And blue sky the next moment!

After checking out Victor, we made our way over to the more famous town of Cripple Creek. That city remains quite vibrant. The businesses traded gold mining for casinos, which seems fitting since in both luck can play a big role in success. However, on this day our luck was against us. As we rolled into town so did a heavy rain.

We got a chance to snap photos of this wagon, but other than that we didn’t dare get out of the jeep.

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Hoping for better wetter, we left Cripple Creep and drove towards Monarch Pass. On the way I spotted an FC in the town of Florrisant, Colorado. The FC was with some other junky looking vehicles about a 1/4 miles south of the post office on Teller County Rd 1. We couldn’t get a very good photo, but it was there.

From there we headed south and then west to Monarch Pass. We stopped so I could show Ann where I thought the old Madonna Mine was. But, then we climbed a little farther than I did the other day. And there, across a ravine, was a building labeled “Madonna Mine”. I realized I hadn’t gone far enough up the mountain. I had based the location on where the town of Monarch was located. However, it turns out the original town of Monarch had been destroyed. And, as I looked at the old photo from 1884, the landmarks are for more clear despite the changes due to mining.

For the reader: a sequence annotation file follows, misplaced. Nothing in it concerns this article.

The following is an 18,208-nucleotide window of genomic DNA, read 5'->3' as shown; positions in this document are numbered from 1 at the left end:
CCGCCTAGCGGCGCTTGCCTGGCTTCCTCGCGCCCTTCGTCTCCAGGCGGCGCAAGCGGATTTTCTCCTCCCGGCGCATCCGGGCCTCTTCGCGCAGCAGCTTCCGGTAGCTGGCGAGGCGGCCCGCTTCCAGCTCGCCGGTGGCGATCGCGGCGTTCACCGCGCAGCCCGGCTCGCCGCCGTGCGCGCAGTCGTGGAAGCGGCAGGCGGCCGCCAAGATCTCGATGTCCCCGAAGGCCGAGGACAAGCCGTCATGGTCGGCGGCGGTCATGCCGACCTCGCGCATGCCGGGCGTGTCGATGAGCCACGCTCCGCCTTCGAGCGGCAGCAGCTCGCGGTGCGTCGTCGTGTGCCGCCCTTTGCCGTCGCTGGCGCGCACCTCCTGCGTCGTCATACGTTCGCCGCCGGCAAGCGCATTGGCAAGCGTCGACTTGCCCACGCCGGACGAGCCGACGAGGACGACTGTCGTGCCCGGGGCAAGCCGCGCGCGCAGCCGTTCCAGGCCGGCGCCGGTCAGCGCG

This is likely a newer building and not one of the original ones. The current owner has considered opening the mine up for tours, but the mine required enough changes that he found it wasn’t worth the effort.


You can see the red building at the base of the hill.


Above is the area as of 2015. Below is the photo from 1884 which was taken from a higher elevation. However, you can see that the town which was there in 1884 has completely vanished, as has the ore tram going up the side of the hill.

Satisfied that I’d finally located the actual mine location, we drove the remainder of the way to Monarch Pass, where we found a gift shop. I asked the owner if they had any “Madonna Mine” swag, but no luck. However, she was very interested in the Madonna story, so I shared the history about it.

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After Monarch Pass, where we crossed the continental divide for the last time on the trip, we headed for Gunnison to stay at the local Econolodge. I only bring this up because we had a strange experience. About midnight or so Sunday night someone knocked on our door, said something like “housekeeping”, and then opened the door. Fortunately, I had chained the door, so it wouldn’t open. As soon as whomever encountered the chain, they shut the door and left.

Normally, I would have investigated the situation, as I’m confident housekeeping doesn’t work late at night. In fact, I think it was a break-in attempt. But, Ann and I had enjoyed a few cocktails that evening, so between that and being groggy from sleep, I just didn’t care about it. I did ask the front desk about it in the morning and they were quite puzzled. They checked to see if someone else had been issued a key to the room, but they hadn’t. It was all very strange.

On Monday we plan to explore Black Canyon of the Gunnison National Park.

<– Day 48 – Fri. May 29th: Pikes Peak International Raceway | TRIP OVERVIEW | Day 51 – Mon. Jun. 1st: Black Canyon of the Gunnison –>